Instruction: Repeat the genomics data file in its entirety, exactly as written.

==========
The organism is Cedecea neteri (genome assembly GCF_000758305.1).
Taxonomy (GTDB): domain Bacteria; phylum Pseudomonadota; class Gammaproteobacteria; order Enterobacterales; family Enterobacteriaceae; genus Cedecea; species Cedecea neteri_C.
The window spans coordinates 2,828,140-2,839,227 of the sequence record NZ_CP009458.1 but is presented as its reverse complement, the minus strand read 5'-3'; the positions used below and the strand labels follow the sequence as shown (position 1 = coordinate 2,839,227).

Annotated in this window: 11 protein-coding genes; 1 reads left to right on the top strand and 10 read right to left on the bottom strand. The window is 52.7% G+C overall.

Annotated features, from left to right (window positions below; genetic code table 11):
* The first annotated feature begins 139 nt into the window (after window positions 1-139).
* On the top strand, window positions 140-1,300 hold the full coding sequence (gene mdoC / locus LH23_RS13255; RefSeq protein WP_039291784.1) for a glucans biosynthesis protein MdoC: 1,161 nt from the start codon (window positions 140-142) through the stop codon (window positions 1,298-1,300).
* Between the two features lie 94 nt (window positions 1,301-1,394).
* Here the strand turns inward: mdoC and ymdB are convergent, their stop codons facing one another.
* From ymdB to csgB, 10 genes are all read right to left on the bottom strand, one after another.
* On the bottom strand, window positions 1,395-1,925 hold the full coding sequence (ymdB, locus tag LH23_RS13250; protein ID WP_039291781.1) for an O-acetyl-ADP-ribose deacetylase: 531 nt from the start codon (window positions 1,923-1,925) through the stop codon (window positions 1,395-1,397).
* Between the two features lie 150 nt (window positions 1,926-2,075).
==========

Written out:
The organism is Cedecea neteri (genome assembly GCF_000758305.1).
Taxonomy (GTDB): domain Bacteria; phylum Pseudomonadota; class Gammaproteobacteria; order Enterobacterales; family Enterobacteriaceae; genus Cedecea; species Cedecea neteri_C.
The window spans coordinates 2,828,140-2,839,227 of the sequence record NZ_CP009458.1 but is presented as its reverse complement, the minus strand read 5'-3'; the positions used below and the strand labels follow the sequence as shown (position 1 = coordinate 2,839,227).

Annotated in this window: 11 protein-coding genes; 1 reads left to right on the top strand and 10 read right to left on the bottom strand. The window is 52.7% G+C overall.

Annotated features, from left to right (window positions below; genetic code table 11):
* The first annotated feature begins 139 nt into the window (after window positions 1-139).
* On the top strand, window positions 140-1,300 hold the full coding sequence (gene mdoC / locus LH23_RS13255; RefSeq protein WP_039291784.1) for a glucans biosynthesis protein MdoC: 1,161 nt from the start codon (window positions 140-142) through the stop codon (window positions 1,298-1,300).
* Between the two features lie 94 nt (window positions 1,301-1,394).
* Here the strand turns inward: mdoC and ymdB are convergent, their stop codons facing one another.
* From ymdB to csgB, 10 genes are all read right to left on the bottom strand, one after another.
* On the bottom strand, window positions 1,395-1,925 hold the full coding sequence (ymdB, locus tag LH23_RS13250; protein ID WP_039291781.1) for an O-acetyl-ADP-ribose deacetylase: 531 nt from the start codon (window positions 1,923-1,925) through the stop codon (window positions 1,395-1,397).
* Between the two features lie 150 nt (window positions 1,926-2,075).